I’ve completed a half-marathon (walking), and I’ve watched my husband complete both marathons and other long-distance endurance events. At the start, the energy is high and you’re feeling strong. I can SO do this! And then someone says, “ready, set, go” and you’re doing it. Your feet are moving forward, and if you’ve practiced at all, and tried to prepare at all, your subconscious is whispering things like, “stick to the pace, don’t rush it, save your energy.”
That’s where we are right now as a family. The challenge has begun and we’re moving, steadily, trying to be mindful that there is a long, long way to go yet.
We’re two weeks into school and the girls have already zipped to the end of their first “9 week” unit in math. They are on a fifth grade spelling list because fourth was too easy. My son is plugging along on-pace and that’s mighty fine with me because I’m not sure I can run too far ahead since I’m relearning as we go.
I am extremely glad to be able to take the time to balance the social studies and history we’re learning. We are focusing on African-American/Black History, Indigenous History, and what’s traditionally passed along as history, otherwise better described as Colonial/White History. It is shocking (though I know it shouldn’t be) to read how history is stated traditionally. Some king somewhere “giving” away land to the rich, the rich then subletting to a poorer group, and all the while doing this on land that was previously occupied, and indigenous groups “agreeing” to certain terms. Altogether, I’m hoping it gives my kids a broader understanding both of the real history of our own country and that history tends to be one group’s interpretation, and to ask the critical questions to help understand a place and people more broadly.
Our first trip is very soon. We have the RV prepped and ready. We have our itinerary set. All we needed were three new passports to arrive in the mail. The date the woman at the passport office gave us came and went and so I called the passport agency. With the dates of travel so near, I was beginning to wonder if I needed to re-route this trip to be all stateside and that we’d have to explore Canada another time.
When the representative answered, she didn’t give me a lot of hope. Yes, our passports were in-process and they were in the Chicago office, but there was no guarantee they’d be in our hands in time for the trip. She reminded me that the long side of 6-8 weeks was smack-dab in the middle of our trip. I felt stupid. She was right. If I’d been paying attention at the time we were submitting them, I’d have realized the agent there as giving us an optimistic delivery date. If I’d realized that, I would have expedited them from the start. So we were a bit stuck.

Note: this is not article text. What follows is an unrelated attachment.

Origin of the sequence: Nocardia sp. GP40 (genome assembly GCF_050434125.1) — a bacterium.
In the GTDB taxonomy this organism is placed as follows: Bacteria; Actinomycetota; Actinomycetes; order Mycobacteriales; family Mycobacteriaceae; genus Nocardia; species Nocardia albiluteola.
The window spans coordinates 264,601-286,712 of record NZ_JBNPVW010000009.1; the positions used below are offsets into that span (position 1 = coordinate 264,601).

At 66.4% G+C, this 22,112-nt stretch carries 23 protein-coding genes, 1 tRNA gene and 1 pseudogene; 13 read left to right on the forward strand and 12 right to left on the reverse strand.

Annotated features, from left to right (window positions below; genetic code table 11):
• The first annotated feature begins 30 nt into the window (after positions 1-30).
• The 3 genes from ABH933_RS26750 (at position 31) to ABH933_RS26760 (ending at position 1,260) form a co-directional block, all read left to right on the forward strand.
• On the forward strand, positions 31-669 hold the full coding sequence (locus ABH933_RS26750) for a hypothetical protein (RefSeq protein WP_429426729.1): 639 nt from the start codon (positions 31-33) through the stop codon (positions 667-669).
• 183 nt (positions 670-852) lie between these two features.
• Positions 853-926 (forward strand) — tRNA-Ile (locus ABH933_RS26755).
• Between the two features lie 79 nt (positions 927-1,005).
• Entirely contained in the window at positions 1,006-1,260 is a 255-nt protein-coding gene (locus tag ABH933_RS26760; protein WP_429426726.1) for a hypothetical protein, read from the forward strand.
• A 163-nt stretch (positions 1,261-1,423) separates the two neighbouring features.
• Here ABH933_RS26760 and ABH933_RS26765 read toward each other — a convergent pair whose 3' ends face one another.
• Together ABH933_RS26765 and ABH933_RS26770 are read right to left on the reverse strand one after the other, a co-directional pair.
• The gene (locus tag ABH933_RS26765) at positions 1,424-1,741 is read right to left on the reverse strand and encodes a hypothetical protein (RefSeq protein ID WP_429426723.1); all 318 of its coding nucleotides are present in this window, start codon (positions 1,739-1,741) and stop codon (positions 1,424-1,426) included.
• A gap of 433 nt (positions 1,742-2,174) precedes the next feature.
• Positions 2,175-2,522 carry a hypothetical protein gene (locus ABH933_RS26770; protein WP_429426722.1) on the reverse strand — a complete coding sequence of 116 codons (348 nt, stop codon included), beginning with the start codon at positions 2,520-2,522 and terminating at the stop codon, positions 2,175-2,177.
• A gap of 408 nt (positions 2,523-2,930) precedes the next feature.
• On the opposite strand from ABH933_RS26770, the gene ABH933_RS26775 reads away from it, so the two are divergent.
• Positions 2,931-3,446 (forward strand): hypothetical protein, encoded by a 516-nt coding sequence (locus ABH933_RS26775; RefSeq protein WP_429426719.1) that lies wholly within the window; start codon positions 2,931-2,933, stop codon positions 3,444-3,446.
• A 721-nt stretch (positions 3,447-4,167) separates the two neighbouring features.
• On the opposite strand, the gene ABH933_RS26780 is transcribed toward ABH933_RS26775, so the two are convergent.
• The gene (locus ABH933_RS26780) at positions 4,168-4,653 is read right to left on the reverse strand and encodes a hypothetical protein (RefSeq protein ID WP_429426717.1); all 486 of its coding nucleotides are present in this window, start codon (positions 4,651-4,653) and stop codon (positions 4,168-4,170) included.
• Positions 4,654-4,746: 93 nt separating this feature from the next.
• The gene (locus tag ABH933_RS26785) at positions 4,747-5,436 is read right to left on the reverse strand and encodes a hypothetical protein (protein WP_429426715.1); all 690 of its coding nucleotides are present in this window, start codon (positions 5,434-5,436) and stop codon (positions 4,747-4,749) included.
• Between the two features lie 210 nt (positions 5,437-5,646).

A friend reminded us that if we were desperate, we could go to the Chicago office and wait in line. If you’re there within 48 hours of travel (needs to be documented somehow, like a plane ticket) then they can rush through things that day. However, going by RV means that we wouldn’t necessarily have documentation of travel. No car rental, no hotel, no flight.
The next day, a set of letters arrived. Our application had included a notarized form that indicated the father of my children was indeed the father of my children and that he knew I was applying for their passports and not attempting to sneak my children out of the country. (This is a form DS-3053 which is used if both parents can’t be present at the time of application.) I called the number on the letter and spoke with a representative. He advised that we fill out a new form for each child, expedite it to the office in Chicago. He marked each application on his computer with a note about the urgency of the applications.
I’d forgotten the representative had said the Chicago office would call me, so at first, when unknown call rang, I ignored it. But in between the last trill and the voicemail chime- I realized what it was. I called back and hallelujah, he’d sorted out the trouble with the old forms and was sending the passports to our home. Woo-hoo! He even called a second time to let me know it’d cost me less than I thought it would.
So, hopefully, very soon we will be fully ready for the first trip. Our dog is heading home with her grand-dog-parents shortly and there will be nothing else to be done except leave.
I hope this is the last of the pre-adventure excitement but if there’s more, I’ll be sure to fill you in.
To all of you reading, cheering, commiserating, offering advice, sharing ideas, and finding creative solutions for us, thank you for being part of our moral support. We couldn’t get here without you.